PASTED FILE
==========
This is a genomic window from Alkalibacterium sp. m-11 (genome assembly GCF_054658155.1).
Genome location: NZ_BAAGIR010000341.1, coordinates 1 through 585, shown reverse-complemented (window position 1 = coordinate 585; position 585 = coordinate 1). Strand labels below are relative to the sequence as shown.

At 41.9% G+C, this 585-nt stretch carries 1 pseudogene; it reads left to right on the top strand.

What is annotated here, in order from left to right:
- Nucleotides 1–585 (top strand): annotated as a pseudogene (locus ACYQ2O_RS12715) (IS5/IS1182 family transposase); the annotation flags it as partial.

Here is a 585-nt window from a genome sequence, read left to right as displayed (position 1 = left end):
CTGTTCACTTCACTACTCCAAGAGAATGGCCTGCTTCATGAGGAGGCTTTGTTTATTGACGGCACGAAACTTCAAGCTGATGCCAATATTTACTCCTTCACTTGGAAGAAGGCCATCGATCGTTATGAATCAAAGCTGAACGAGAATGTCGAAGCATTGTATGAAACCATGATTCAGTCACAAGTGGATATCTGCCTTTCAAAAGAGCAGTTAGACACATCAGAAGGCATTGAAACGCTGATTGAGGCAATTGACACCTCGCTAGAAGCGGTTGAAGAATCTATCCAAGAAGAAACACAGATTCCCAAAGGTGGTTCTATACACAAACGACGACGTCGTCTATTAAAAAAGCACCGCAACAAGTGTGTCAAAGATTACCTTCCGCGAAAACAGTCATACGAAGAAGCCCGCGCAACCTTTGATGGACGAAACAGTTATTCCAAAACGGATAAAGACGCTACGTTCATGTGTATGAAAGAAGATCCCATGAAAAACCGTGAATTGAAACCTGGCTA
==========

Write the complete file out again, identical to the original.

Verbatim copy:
This is a genomic window from Alkalibacterium sp. m-11 (genome assembly GCF_054658155.1).
Genome location: NZ_BAAGIR010000341.1, coordinates 1 through 585, shown reverse-complemented (window position 1 = coordinate 585; position 585 = coordinate 1). Strand labels below are relative to the sequence as shown.

At 41.9% G+C, this 585-nt stretch carries 1 pseudogene; it reads left to right on the top strand.

What is annotated here, in order from left to right:
- Nucleotides 1–585 (top strand): annotated as a pseudogene (locus ACYQ2O_RS12715) (IS5/IS1182 family transposase); the annotation flags it as partial.

Here is a 585-nt window from a genome sequence, read left to right as displayed (position 1 = left end):
CTGTTCACTTCACTACTCCAAGAGAATGGCCTGCTTCATGAGGAGGCTTTGTTTATTGACGGCACGAAACTTCAAGCTGATGCCAATATTTACTCCTTCACTTGGAAGAAGGCCATCGATCGTTATGAATCAAAGCTGAACGAGAATGTCGAAGCATTGTATGAAACCATGATTCAGTCACAAGTGGATATCTGCCTTTCAAAAGAGCAGTTAGACACATCAGAAGGCATTGAAACGCTGATTGAGGCAATTGACACCTCGCTAGAAGCGGTTGAAGAATCTATCCAAGAAGAAACACAGATTCCCAAAGGTGGTTCTATACACAAACGACGACGTCGTCTATTAAAAAAGCACCGCAACAAGTGTGTCAAAGATTACCTTCCGCGAAAACAGTCATACGAAGAAGCCCGCGCAACCTTTGATGGACGAAACAGTTATTCCAAAACGGATAAAGACGCTACGTTCATGTGTATGAAAGAAGATCCCATGAAAAACCGTGAATTGAAACCTGGCTA